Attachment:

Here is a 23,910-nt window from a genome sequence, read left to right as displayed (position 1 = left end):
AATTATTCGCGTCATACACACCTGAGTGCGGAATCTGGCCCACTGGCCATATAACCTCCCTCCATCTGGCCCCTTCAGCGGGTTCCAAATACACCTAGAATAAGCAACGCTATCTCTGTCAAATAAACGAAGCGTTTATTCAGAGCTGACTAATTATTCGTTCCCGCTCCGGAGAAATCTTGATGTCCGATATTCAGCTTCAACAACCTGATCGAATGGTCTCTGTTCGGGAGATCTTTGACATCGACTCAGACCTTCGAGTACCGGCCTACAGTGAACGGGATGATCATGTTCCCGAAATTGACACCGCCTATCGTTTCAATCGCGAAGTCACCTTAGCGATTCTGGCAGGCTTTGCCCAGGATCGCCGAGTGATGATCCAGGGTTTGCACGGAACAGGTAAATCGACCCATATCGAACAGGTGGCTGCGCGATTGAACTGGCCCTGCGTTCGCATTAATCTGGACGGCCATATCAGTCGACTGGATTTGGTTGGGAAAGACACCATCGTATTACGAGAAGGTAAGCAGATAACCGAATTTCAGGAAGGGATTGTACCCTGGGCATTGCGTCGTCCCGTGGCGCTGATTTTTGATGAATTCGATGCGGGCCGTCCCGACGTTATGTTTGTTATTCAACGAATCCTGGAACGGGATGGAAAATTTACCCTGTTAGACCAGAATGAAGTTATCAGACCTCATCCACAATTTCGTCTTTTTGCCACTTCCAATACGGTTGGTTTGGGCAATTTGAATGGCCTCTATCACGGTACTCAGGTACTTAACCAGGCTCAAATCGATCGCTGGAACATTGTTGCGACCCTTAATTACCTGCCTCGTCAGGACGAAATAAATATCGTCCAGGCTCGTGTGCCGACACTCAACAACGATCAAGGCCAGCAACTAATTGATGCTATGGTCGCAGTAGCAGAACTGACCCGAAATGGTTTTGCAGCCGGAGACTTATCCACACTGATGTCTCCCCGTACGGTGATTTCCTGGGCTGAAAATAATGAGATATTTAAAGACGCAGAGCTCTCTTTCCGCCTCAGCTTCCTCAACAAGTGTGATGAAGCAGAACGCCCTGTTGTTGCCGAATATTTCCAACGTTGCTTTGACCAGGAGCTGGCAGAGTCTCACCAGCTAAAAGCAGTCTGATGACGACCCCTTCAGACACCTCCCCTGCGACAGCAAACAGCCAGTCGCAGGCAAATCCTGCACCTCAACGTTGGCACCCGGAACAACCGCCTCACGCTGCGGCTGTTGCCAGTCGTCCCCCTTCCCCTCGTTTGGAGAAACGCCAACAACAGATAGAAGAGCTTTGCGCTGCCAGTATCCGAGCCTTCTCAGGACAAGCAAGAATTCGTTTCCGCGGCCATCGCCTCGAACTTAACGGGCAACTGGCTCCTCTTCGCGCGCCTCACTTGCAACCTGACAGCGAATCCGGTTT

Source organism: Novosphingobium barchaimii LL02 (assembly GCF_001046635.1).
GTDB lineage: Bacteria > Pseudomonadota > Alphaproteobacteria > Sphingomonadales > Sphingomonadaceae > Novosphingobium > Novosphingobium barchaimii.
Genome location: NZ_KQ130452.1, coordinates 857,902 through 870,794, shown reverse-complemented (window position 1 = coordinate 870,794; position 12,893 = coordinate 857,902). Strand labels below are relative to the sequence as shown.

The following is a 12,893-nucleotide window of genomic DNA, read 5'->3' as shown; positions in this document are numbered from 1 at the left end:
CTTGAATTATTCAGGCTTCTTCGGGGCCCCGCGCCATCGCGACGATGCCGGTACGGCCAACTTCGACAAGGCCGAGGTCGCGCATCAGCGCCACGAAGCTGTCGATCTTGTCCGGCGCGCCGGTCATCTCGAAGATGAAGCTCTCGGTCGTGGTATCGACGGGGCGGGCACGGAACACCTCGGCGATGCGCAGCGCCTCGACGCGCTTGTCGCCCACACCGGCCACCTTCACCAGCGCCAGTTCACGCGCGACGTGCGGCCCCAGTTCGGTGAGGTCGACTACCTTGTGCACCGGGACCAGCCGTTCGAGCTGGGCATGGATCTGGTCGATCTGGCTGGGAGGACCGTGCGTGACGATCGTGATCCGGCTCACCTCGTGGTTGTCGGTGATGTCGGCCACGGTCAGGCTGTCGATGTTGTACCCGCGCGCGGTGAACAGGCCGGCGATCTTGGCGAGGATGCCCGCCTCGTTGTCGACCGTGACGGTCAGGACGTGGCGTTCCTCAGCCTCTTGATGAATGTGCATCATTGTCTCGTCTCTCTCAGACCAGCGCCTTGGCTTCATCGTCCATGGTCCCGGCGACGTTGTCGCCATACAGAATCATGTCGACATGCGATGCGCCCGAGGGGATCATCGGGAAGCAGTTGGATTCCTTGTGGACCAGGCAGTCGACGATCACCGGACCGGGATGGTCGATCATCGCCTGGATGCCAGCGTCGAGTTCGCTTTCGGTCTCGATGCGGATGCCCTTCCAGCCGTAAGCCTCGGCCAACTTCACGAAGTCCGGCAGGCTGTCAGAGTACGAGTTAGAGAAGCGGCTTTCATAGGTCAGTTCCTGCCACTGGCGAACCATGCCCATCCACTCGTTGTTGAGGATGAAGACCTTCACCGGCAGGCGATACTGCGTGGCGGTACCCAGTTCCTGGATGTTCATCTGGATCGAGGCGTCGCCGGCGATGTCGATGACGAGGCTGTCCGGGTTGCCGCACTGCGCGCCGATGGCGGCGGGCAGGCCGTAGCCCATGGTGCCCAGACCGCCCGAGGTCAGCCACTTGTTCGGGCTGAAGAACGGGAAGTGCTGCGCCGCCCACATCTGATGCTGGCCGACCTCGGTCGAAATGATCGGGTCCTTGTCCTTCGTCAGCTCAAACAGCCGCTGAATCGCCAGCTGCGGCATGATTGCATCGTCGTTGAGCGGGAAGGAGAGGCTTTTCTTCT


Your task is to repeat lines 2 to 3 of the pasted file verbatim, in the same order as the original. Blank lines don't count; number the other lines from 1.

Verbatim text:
AATTATTCGCGTCATACACACCTGAGTGCGGAATCTGGCCCACTGGCCATATAACCTCCCTCCATCTGGCCCCTTCAGCGGGTTCCAAATACACCTAGAATAAGCAACGCTATCTCTGTCAAATAAACGAAGCGTTTATTCAGAGCTGACTAATTATTCGTTCCCGCTCCGGAGAAATCTTGATGTCCGATATTCAGCTTCAACAACCTGATCGAATGGTCTCTGTTCGGGAGATCTTTGACATCGACTCAGACCTTCGAGTACCGGCCTACAGTGAACGGGATGATCATGTTCCCGAAATTGACACCGCCTATCGTTTCAATCGCGAAGTCACCTTAGCGATTCTGGCAGGCTTTGCCCAGGATCGCCGAGTGATGATCCAGGGTTTGCACGGAACAGGTAAATCGACCCATATCGAACAGGTGGCTGCGCGATTGAACTGGCCCTGCGTTCGCATTAATCTGGACGGCCATATCAGTCGACTGGATTTGGTTGGGAAAGACACCATCGTATTACGAGAAGGTAAGCAGATAACCGAATTTCAGGAAGGGATTGTACCCTGGGCATTGCGTCGTCCCGTGGCGCTGATTTTTGATGAATTCGATGCGGGCCGTCCCGACGTTATGTTTGTTATTCAACGAATCCTGGAACGGGATGGAAAATTTACCCTGTTAGACCAGAATGAAGTTATCAGACCTCATCCACAATTTCGTCTTTTTGCCACTTCCAATACGGTTGGTTTGGGCAATTTGAATGGCCTCTATCACGGTACTCAGGTACTTAACCAGGCTCAAATCGATCGCTGGAACATTGTTGCGACCCTTAATTACCTGCCTCGTCAGGACGAAATAAATATCGTCCAGGCTCGTGTGCCGACACTCAACAACGATCAAGGCCAGCAACTAATTGATGCTATGGTCGCAGTAGCAGAACTGACCCGAAATGGTTTTGCAGCCGGAGACTTATCCACACTGATGTCTCCCCGTACGGTGATTTCCTGGGCTGAAAATAATGAGATATTTAAAGACGCAGAGCTCTCTTTCCGCCTCAGCTTCCTCAACAAGTGTGATGAAGCAGAACGCCCTGTTGTTGCCGAATATTTCCAACGTTGCTTTGACCAGGAGCTGGCAGAGTCTCACCAGCTAAAAGCAGTCTGATGACGACCCCTTCAGACACCTCCCCTGCGACAGCAAACAGCCAGTCGCAGGCAAATCCTGCACCTCAACGTTGGCACCCGGAACAACCGCCTCACGCTGCGGCTGTTGCCAGTCGTCCCCCTTCCCCTCGTTTGGAGAAACGCCAACAACAGATAGAAGAGCTTTGCGCTGCCAGTATCCGAGCCTTCTCAGGACAAGCAAGAATTCGTTTCCGCGGCCATCGCCTCGAACTTAACGGGCAACTGGCTCCTCTTCGCGCGCCTCACTTGCAACCTGACAGCGAATCCGGTTT

Source organism: Novosphingobium barchaimii LL02 (assembly GCF_001046635.1).